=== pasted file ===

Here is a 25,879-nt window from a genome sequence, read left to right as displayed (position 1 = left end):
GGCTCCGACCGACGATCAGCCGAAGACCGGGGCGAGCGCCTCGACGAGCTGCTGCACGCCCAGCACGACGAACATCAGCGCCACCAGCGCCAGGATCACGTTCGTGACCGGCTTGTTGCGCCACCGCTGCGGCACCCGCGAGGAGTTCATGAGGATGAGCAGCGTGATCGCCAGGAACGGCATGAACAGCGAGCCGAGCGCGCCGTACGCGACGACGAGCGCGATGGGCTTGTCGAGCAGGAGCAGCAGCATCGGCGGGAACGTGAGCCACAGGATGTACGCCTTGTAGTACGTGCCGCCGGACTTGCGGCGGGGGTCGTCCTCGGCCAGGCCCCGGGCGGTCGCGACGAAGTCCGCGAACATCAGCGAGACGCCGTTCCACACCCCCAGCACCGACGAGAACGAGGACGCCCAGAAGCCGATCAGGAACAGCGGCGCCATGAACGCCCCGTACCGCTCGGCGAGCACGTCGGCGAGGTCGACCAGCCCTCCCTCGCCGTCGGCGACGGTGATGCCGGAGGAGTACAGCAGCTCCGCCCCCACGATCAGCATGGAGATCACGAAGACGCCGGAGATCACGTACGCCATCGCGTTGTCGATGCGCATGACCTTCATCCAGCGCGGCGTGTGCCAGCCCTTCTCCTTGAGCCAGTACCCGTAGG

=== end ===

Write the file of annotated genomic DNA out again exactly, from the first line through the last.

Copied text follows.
Here is a 25,879-nt window from a genome sequence, read left to right as displayed (position 1 = left end):
GGCTCCGACCGACGATCAGCCGAAGACCGGGGCGAGCGCCTCGACGAGCTGCTGCACGCCCAGCACGACGAACATCAGCGCCACCAGCGCCAGGATCACGTTCGTGACCGGCTTGTTGCGCCACCGCTGCGGCACCCGCGAGGAGTTCATGAGGATGAGCAGCGTGATCGCCAGGAACGGCATGAACAGCGAGCCGAGCGCGCCGTACGCGACGACGAGCGCGATGGGCTTGTCGAGCAGGAGCAGCAGCATCGGCGGGAACGTGAGCCACAGGATGTACGCCTTGTAGTACGTGCCGCCGGACTTGCGGCGGGGGTCGTCCTCGGCCAGGCCCCGGGCGGTCGCGACGAAGTCCGCGAACATCAGCGAGACGCCGTTCCACACCCCCAGCACCGACGAGAACGAGGACGCCCAGAAGCCGATCAGGAACAGCGGCGCCATGAACGCCCCGTACCGCTCGGCGAGCACGTCGGCGAGGTCGACCAGCCCTCCCTCGCCGTCGGCGACGGTGATGCCGGAGGAGTACAGCAGCTCCGCCCCCACGATCAGCATGGAGATCACGAAGACGCCGGAGATCACGTACGCCATCGCGTTGTCGATGCGCATGACCTTCATCCAGCGCGGCGTGTGCCAGCCCTTCTCCTTGAGCCAGTACCCGTAGG